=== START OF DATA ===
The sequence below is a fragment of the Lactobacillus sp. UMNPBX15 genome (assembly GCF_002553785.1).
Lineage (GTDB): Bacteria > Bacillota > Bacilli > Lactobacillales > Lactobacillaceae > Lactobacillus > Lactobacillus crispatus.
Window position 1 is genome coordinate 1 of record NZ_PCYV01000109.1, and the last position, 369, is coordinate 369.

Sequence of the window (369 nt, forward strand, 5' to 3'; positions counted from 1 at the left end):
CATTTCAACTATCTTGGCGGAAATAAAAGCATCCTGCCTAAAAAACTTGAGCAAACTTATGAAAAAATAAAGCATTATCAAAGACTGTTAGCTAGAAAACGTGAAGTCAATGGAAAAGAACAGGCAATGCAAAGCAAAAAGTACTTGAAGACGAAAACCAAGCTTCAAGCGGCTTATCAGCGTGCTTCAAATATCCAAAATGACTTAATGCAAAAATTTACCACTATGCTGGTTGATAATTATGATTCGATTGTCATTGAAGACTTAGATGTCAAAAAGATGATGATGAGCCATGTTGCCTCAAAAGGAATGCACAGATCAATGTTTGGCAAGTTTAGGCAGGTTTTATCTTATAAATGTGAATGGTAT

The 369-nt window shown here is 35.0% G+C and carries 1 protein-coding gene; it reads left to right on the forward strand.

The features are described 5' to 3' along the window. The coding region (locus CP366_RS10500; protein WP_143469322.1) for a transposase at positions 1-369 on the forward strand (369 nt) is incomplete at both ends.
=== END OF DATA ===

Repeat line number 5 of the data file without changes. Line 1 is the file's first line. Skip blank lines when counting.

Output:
CATTTCAACTATCTTGGCGGAAATAAAAGCATCCTGCCTAAAAAACTTGAGCAAACTTATGAAAAAATAAAGCATTATCAAAGACTGTTAGCTAGAAAACGTGAAGTCAATGGAAAAGAACAGGCAATGCAAAGCAAAAAGTACTTGAAGACGAAAACCAAGCTTCAAGCGGCTTATCAGCGTGCTTCAAATATCCAAAATGACTTAATGCAAAAATTTACCACTATGCTGGTTGATAATTATGATTCGATTGTCATTGAAGACTTAGATGTCAAAAAGATGATGATGAGCCATGTTGCCTCAAAAGGAATGCACAGATCAATGTTTGGCAAGTTTAGGCAGGTTTTATCTTATAAATGTGAATGGTAT